Saint Thomas' Episcopal Church
View of Saint Thomas' facing south toward the position occupied by Confederate troops under General Stonewall Jackson during the Battle of Hancock, January 5-6, 1862. Courtesy of Saint Thomas' Episcopal Church.
Dr. James Breathed's gravestone in Saint Thomas' cemetery, the epitaph of which has since faded, making the quote attributed to Confederate General Robert E. Lee illegible. Courtesy of Find-A-Grave.com.
Backstory and Context
Prior to the church’s construction, members of the Episcopalian community in Hancock were ministered to by Reverend Leonard H. Johns, who traveled to the town from distant Cumberland every other week via the Old National Pike, which ran over portions of what is now US-40, I-68, and I-70. It was not until nearly a century after European settlers first arrived in the area that the parish was officially recognized by the Episcopal Diocese of Maryland, and Revered John Delaplane of Frederick County was hired as its first rector. By the time Delaplane arrived in the town, construction was already underway under the direction of his predecessor Johns, who had arranged for German and Irish immigrant laborers working on the nearby C&O Canal to aid in the building of the church. They completed construction by the winter of 1835, the same year they had begun.
For the first nearly three decades of the church’s existence, life in Hancock was relatively uneventful. With the outbreak of hostilities during the American Civil War, however, the building became a focal point for military activity during the conflict. Occupying the narrowest portion of the state of Maryland, the town of Hancock became a natural thoroughfare for Confederate forces endeavoring to cross the Potomac River in order to threaten Washington, D.C. from the north. Saint Thomas’ location on a hill overlooking the town also made it an ideal position for Federal troops hoping to stymie such efforts, a fact that led to the church’s occupation by Union troops under General Frederick Lander during Confederate General Stonewall Jackson’s two-day bombardment of the town in early January 1862, which came to be known as the Battle of Hancock.
Located on Church Street in Hancock, Maryland on a hill overlooking the nearby C&O Canal and Potomac River, Saint Thomas’ Episcopal Church is one of the oldest parishes within the Episcopal Diocese of Maryland. The church structure is known for its role in Confederate General Stonewall Jackson’s Romney Expedition during the American Civil War and its service as a hospital for Federal troops during that conflict. The church’s cemetery is also home to the burial site of Dr. James Breathed, a well-known Confederate artillery officer who served under General J.E.B. Stuart. Saint Thomas’ history reveals much about the experiences of American citizens living in small towns throughout the United States during the Southern rebellion, as well as about the nature of those citizens’ divided loyalties in the era. After the war, the church became the burial site for Dr. James Breathed, a former major in Confederate General J.E.B. Stuart’s famous Horse Artillery and a prominent member of Saint Thomas’ congregation prior to his death in 1870 due to complications from old war wounds.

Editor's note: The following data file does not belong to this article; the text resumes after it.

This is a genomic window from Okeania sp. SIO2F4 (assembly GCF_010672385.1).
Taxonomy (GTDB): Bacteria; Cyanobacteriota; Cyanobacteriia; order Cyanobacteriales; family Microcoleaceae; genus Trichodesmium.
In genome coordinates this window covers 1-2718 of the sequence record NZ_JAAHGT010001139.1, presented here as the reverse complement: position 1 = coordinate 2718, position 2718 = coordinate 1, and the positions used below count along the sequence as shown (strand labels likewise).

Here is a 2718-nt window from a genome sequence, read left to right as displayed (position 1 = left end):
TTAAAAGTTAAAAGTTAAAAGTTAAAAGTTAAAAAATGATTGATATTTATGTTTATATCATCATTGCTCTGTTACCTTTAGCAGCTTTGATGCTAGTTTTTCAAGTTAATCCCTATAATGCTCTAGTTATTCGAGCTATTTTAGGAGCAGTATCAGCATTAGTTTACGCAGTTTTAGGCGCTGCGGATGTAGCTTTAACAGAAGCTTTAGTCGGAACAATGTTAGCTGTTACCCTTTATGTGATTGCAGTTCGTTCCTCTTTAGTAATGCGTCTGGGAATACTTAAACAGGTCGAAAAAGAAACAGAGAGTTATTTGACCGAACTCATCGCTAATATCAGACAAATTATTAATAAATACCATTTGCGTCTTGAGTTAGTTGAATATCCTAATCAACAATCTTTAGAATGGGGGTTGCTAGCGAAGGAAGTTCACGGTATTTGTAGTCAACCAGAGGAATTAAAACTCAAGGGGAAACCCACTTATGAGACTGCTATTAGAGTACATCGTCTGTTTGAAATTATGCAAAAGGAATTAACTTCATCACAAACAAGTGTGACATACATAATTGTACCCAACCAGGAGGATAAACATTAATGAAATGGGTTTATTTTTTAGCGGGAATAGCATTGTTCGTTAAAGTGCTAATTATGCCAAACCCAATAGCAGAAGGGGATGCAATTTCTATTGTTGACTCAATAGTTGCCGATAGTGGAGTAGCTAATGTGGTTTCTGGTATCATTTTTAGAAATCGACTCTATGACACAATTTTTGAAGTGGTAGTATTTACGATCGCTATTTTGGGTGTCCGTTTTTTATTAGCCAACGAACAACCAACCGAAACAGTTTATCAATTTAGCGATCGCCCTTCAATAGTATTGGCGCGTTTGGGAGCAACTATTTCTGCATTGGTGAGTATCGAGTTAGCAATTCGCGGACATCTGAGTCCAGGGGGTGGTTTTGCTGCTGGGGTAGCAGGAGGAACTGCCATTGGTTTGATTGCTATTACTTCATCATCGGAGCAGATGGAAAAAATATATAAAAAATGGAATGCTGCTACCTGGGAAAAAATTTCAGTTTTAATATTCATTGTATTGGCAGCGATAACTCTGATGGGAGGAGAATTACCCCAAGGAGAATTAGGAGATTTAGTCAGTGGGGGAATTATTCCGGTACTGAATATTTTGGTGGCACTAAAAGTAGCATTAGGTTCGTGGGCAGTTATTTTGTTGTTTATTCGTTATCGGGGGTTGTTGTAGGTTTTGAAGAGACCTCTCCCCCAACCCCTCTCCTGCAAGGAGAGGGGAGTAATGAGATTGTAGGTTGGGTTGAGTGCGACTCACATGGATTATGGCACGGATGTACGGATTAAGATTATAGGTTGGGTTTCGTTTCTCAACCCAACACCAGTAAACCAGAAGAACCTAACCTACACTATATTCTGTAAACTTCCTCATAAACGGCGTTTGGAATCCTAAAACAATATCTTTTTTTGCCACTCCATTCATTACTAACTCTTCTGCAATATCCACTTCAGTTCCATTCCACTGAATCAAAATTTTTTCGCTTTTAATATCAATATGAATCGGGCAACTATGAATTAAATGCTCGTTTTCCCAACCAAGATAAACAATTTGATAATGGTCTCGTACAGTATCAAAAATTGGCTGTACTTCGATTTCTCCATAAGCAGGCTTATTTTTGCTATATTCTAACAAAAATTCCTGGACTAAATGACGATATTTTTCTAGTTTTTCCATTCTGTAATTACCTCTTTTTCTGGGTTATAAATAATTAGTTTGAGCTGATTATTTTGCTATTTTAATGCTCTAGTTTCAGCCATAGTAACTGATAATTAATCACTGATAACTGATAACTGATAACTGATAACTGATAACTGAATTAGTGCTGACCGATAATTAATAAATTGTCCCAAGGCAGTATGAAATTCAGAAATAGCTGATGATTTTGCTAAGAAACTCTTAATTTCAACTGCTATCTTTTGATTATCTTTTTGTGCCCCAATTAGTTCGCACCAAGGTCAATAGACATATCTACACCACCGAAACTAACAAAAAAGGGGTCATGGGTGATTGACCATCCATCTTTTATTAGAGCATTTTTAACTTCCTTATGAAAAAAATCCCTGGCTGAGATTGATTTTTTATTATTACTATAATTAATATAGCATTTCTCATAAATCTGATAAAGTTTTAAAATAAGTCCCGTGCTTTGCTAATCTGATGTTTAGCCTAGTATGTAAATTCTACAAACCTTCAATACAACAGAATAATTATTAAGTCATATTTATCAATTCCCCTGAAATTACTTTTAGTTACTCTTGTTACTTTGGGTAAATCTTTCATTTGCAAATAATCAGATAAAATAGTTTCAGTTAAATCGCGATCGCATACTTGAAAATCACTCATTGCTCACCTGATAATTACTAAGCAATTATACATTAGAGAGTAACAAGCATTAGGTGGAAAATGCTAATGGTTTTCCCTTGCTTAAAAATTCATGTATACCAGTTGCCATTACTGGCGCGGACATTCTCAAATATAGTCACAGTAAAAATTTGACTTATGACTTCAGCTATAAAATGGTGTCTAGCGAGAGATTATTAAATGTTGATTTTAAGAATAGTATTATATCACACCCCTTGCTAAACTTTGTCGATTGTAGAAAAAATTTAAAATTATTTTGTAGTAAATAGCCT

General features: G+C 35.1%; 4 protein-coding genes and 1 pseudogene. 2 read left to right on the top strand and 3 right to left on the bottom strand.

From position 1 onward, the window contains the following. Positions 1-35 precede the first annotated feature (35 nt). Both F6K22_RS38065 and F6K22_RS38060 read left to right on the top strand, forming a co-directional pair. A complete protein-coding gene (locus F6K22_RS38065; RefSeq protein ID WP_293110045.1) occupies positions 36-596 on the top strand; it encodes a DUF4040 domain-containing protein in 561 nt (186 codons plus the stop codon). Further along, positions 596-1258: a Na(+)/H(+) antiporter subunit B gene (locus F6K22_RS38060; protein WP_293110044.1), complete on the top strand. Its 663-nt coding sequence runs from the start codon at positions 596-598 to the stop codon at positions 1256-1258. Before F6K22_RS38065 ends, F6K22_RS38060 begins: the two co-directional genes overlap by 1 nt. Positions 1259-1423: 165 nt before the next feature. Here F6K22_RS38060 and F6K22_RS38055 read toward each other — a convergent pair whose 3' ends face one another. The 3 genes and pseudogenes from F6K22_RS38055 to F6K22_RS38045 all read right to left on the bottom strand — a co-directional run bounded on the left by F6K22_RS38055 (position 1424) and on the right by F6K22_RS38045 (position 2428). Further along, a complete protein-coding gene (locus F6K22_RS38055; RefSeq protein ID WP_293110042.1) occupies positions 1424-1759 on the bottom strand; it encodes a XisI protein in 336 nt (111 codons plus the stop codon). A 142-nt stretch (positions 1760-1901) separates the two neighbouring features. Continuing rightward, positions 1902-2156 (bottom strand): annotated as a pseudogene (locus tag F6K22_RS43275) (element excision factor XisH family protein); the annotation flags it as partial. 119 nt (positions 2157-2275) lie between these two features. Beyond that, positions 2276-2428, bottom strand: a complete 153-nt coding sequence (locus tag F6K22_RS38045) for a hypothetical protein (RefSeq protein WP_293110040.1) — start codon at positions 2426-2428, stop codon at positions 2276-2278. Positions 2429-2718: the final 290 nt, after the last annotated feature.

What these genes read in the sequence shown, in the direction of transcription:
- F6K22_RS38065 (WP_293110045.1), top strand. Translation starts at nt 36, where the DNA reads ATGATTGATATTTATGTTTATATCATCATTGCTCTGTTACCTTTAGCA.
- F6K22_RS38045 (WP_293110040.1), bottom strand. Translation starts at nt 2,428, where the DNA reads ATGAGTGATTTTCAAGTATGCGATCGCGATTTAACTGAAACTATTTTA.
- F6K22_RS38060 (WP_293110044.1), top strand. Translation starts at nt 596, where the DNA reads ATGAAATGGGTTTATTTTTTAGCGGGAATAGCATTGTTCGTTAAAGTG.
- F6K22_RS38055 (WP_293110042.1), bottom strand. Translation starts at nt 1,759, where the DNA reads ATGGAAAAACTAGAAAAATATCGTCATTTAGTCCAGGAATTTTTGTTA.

Despite these damages (and the fact that the church did not receive compensation for them until almost fifty years later), the church seems to have had little problem resuming normal operations after the surrender of Confederate forces in 1865. Indeed, shortly after his parole in April of that year in Winchester, Virginia, Major James Breathed of General J.E.B. Stuart’s Horse Artillery settled down with his sister Priscilla Williams Breathed in Hancock. Originally born in what is now Berkeley Springs, West Virginia, Breathed spent the remaining five years of his life practicing medicine in Hancock and attending religious services at Saint Thomas’. He is buried in the church’s cemetery, where his epitaph includes a quote attributed to General Robert E. Lee characterizing him as the “hardest Artillery fighter the war produced.”2
The fact that Breathed’s final resting place resides at a location that played such a prominent role in resisting the rebellion in which he took part is indicative of the complex nature of local loyalties during a conflict that tore families and communities apart in every corner of the United States. Saint Thomas’ is a window not only into the experiences of the American citizens that struggled to negotiate those loyalties but into a theater of the war that is often neglected by historians and popular mythologies that are more concerned with events further to the east. The weight of the war was felt on a daily basis by the residents of towns like Hancock, in real terms during periods of military activity and in more emotional ones while neighbors and family members flocked to serve under the banners of both the Confederate and Union armies.
Saint Thomas’ remains an active congregation today, and its building serving as a reminder of the history of the community during an era that saw a nation divided as well as the resilience of the community it serves.
Bridges, David P. Fighting with Jeb Stuart: Major James Breathed and the Confederate Horse Artillery. Arlington, VA: Breathed Bridges Best, 2006.
Tanner, Robert G. Stonewall in the Valley: Thomas J. Stonewall Jackson's Shenandoah Valley Campaign, Spring 1862. Mechanicsburg, PA: Stackpole, 2002.
1.United States, Congress, United States Congressional Serial Set, vol. 5572 (Washington, D.C.: U.S. G.P.O., 1909). Document No. 90.
2.David P. Bridges, Fighting with Jeb Stuart: Major James Breathed and the Confederate Horse Artillery (Arlington, VA: Breathed Bridges Best, 2006).